Campaign Legal Center Celebrates Diversity Month


A diverse democracy is a strong democracy. 

This Diversity Month, CLC recommits itself to fighting for Americans of every race, gender, sexual orientation, age, disability, economic status and political affiliation to participate in and affect the political process. 

While we should explore every avenue to achieve the ideal of a diverse, equitable and inclusive democracy, there are two policies that are proven to protect and expand access to democracy for all Americans: state Voting Rights Acts (state VRAs) and public financing initiatives.  

State VRAs build on the legal protections offered by the federal Voting Rights Act of 1965 (federal VRA), which was enacted as the direct result of civil rights activism seeking to dismantle the Jim Crow laws that denied Black Americans the freedom to vote. 

Over the past decade, the U.S. Supreme Court has chipped away at key pieces of the federal VRA which has led to a proliferation of discriminatory anti-voter laws that target Black, Latino, Asian and Native voters and other voters of color. 

The evisceration of Section 2 of the Voting Rights Act has also allowed self-interested politicians to manipulate voting maps to silence communities of color. State VRAs are an important tool to protect and center those communities and can go above and beyond the federal VRA to ensure every voice is heard and every vote counts equally.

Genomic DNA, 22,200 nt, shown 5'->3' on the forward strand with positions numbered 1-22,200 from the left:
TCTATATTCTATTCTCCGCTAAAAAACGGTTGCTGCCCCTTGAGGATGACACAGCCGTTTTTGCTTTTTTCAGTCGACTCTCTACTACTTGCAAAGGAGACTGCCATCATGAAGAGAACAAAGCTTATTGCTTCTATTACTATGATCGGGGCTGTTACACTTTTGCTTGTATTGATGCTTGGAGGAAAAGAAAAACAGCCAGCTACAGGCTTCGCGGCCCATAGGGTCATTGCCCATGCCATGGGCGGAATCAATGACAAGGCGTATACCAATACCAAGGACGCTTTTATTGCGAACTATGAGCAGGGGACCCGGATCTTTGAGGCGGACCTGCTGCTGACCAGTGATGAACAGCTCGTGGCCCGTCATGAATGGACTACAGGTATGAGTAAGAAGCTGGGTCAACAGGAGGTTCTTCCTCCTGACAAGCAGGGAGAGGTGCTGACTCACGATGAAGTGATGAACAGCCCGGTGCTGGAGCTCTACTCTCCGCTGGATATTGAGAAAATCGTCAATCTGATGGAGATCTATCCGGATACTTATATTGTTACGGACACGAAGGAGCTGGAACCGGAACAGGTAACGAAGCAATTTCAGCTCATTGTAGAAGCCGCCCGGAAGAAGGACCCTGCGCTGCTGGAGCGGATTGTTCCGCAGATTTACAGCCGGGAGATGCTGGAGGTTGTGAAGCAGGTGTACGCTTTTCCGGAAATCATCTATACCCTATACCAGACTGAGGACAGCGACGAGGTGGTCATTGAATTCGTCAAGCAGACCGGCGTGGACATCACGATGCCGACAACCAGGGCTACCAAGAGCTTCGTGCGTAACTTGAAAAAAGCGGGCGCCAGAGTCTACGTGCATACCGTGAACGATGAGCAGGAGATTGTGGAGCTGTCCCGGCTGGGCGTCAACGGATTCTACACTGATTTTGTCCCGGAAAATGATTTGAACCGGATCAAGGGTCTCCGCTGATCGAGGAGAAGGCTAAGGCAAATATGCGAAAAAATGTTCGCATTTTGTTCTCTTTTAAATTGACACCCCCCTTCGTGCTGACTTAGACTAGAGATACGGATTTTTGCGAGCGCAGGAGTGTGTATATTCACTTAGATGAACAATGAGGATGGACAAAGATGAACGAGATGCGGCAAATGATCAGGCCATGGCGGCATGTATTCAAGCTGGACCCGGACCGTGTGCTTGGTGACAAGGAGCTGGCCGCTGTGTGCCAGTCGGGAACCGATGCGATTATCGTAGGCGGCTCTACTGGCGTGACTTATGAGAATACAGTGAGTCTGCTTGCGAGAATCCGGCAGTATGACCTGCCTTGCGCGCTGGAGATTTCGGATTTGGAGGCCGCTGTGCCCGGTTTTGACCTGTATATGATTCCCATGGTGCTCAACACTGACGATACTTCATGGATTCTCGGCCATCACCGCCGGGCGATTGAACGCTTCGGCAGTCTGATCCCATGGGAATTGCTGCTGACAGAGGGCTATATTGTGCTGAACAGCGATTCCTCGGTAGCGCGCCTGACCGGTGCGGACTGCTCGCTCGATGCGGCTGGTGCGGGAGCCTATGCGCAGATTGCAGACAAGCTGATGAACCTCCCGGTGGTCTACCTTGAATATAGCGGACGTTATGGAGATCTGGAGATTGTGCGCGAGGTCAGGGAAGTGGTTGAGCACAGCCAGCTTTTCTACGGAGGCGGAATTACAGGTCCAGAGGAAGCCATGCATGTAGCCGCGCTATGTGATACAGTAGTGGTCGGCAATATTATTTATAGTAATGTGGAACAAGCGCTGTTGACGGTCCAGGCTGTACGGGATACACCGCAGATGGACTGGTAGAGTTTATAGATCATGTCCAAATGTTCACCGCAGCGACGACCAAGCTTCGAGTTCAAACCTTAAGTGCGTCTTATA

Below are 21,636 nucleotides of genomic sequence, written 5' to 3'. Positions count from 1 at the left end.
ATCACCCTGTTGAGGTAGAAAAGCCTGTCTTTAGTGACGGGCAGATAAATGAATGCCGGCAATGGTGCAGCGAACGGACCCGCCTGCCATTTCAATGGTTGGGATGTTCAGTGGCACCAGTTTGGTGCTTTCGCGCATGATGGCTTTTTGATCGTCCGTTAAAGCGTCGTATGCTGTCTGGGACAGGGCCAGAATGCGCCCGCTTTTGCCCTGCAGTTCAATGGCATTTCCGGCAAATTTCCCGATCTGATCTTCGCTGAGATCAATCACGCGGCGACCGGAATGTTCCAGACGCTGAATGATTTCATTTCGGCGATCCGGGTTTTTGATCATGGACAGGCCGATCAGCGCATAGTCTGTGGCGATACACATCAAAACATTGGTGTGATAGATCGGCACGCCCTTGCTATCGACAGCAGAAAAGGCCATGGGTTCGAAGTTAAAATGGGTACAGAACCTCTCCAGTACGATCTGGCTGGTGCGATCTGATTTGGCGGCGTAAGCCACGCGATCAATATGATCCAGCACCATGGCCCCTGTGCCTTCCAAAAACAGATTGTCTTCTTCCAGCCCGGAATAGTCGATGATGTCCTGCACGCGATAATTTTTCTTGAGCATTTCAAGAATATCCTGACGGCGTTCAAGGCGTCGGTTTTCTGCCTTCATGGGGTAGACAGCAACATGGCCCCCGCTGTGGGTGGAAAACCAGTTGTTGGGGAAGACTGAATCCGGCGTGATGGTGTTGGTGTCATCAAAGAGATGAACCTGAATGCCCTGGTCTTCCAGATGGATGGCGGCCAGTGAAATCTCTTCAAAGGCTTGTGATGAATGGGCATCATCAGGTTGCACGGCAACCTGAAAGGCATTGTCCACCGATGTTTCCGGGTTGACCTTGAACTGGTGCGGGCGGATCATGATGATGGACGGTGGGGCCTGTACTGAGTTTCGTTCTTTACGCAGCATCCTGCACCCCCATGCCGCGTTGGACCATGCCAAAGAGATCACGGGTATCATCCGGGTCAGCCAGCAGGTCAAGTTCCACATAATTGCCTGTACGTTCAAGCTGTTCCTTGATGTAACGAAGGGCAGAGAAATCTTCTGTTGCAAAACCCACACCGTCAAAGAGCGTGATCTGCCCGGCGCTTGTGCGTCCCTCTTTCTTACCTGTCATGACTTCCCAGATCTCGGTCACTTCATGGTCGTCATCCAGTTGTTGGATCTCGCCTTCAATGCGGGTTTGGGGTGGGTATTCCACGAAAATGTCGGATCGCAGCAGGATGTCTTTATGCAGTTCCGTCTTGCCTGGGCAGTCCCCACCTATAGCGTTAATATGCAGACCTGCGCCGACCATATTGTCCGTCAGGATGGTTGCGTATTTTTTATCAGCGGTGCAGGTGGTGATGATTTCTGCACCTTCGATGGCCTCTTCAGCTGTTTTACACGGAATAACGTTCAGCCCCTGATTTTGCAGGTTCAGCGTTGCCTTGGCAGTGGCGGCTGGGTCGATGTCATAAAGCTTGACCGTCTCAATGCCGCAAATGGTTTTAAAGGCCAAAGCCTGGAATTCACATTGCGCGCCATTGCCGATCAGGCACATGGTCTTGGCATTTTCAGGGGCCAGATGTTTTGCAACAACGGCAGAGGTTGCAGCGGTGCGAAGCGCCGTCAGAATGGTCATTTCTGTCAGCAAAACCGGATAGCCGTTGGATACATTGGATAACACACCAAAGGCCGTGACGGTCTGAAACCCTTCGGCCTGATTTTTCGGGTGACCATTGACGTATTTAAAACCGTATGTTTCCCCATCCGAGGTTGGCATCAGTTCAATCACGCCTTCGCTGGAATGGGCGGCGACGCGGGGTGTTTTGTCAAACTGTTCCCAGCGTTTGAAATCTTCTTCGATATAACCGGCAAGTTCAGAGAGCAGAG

We must also ensure elected officials are responsive to and representative of the interests of all their constituents, not just a handful of wealthy donors. 

For too long, wealthy donors and special interests have been able to control who has the means to run for office. While there are more women and people of color serving in Congress than ever before, we still have a long way to go before our government is as diverse as the American electorate. In races for the U.S. House of Representatives, for example, women of color raise less on average than all other candidates. While women of color make up 25% of the U.S. population, they make up only 4% of U.S. House candidates. 

Public financing initiatives that provide vouchers or match small-dollar campaign contributions make it possible for a more diverse pool of candidates to run for office and increase candidates’ engagement with a broader, more diverse pool of constituents, all of which leads to a healthier and more inclusive democracy.

The freedom to vote and the doors to public office should be accessible to every American. If our government is to truly be of, by and for the people, it must be reflective of the people. At Campaign Legal Center, we value a diverse democracy that’s open to all.